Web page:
Call To Action: Take a sheet of paper and for 30 minutes brainstorm all potential ideas for your book. Then take a look to see if there are any themes or categories that keep coming up. Notice if what you write down is in line with what you typically talk about the most?
#3. Embrace Marketing
This may be a skill which many authors (myself included) are not so comfortable with. We writers really should be writing first and foremost.
However if we want to make a living from our words then we need to sell those books! To help you do this, think of what marketing actually is.
It is not force-feeding your book to people who do not want it.
Rather it is sharing your books with the people who would also be interested in the same topics.
My upcoming book is about my journey of escaping from the corporate world to do work that is meaningful to me. Therefore my book can help others who also want to escape a similar situation.
But those who are happy climbing the corporate ladder would probably not find my book relevant to them. They probably would not understand why I would leave a six figure income to pursue my passion in writing (but I’m happier than I have ever been, may I just add!).
Call to Action: Marketing is about sharing what you love with people who also have the same interest. Take a moment to think about what type of person would read your book. Business books would typically be read by students or those in business whereas romance books are typically read by women (or so the general consensus says!).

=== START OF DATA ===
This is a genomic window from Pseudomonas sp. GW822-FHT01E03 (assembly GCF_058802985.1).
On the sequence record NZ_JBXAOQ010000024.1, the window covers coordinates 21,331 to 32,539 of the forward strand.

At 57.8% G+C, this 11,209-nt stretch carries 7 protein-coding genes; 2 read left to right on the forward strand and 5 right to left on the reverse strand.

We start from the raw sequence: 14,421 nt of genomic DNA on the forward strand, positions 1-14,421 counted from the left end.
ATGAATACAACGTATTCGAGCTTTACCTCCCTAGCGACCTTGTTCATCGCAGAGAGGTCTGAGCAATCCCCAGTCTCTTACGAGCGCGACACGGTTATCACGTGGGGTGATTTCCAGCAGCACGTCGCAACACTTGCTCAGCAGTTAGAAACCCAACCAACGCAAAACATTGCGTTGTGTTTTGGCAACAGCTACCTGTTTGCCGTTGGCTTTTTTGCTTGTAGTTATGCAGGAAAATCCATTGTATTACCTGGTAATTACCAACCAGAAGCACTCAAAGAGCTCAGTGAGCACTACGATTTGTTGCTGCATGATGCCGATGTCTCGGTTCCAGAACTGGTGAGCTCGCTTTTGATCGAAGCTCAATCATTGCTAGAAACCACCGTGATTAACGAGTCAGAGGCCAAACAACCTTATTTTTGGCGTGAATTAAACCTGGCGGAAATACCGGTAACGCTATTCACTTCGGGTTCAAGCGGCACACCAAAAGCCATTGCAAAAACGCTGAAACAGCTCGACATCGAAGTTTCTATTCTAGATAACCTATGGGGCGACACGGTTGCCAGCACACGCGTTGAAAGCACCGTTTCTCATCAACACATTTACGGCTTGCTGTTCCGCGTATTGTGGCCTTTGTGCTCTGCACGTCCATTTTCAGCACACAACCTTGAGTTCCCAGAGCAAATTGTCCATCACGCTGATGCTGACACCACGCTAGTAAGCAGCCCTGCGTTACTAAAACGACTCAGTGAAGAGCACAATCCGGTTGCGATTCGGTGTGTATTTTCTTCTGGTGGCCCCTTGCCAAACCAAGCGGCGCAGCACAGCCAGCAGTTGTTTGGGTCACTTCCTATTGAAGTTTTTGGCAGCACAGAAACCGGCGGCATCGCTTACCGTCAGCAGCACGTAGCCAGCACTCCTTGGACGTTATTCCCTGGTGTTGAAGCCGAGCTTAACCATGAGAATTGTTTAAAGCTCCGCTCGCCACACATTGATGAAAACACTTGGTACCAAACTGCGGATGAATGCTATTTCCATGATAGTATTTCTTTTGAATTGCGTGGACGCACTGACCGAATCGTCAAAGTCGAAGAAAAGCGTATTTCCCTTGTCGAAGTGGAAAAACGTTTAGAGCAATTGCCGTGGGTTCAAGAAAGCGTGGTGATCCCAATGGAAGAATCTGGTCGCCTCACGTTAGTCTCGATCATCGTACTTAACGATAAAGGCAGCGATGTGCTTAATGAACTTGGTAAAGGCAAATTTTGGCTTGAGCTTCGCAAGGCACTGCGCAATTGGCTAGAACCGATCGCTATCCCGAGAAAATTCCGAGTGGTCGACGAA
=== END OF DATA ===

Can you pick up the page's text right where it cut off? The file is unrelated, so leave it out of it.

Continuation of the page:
#4. Your Voice in the Niche Market
A book can probably be written is less than five pages. So why do we not have five-page summary books?
It’s because readers not only read the book for the content or knowledge, but for your voice.
Your voice is your personal viewpoint on a topic.
I have read many books on how to meditate but the books written by Deepak Chopra are still different from the books written by the Dalai Lamai. Why?
Because they each bring their own personal take on the topic. If you were to read my books on corporate escape you would definitely hear my distinct voice as I talk about how badly run offices usually are and how nightmare bosses are probably the bane of human existence.
But if you read ‘Escape the City’ they focus more on how to leave corporate life whilst still using your corporate skills but in a different settings.
For example, rather than being an accountant in the city, why not work as a part-time accountant on a tropical island for a wildlife conservatory charity?
In a crowded market place find a niche and then own it by adding your unique perspective on it. We may all write in the same genres but no one else can write in your unique voice.
Call to Action: We all have a unique voice. Think of two friends and think about their voice. What is their general viewpoint on a particular topic? This is their voice.
#5. Ok, So how do I find MY Voice?
Great question, since I have also been struggling with this for a while. And the only solution I have come to is this: you need to first write. Then write some more. Then after that, you write even more.
Then take a look back at your writing where you will see a pattern emerge. You will see the style in which you write (is it robotic or conversationalist?). Do you make jokes or are you quite serious?
Call to Action: in most cases it’s not about finding your voice but discovering your voice because we already have a voice. You just need to own it.
Take a look at your previous five blog posts you have written (or a few chapters from your book). What style do you detect? How do you come across?
This may take a while to figure out so do not fret. Some writers say it takes you at least 4-5 books to figure out what your voice and brand is. It’s an evolving process.
What do you struggle with as an author entrepreneur? Please join in the discussion below.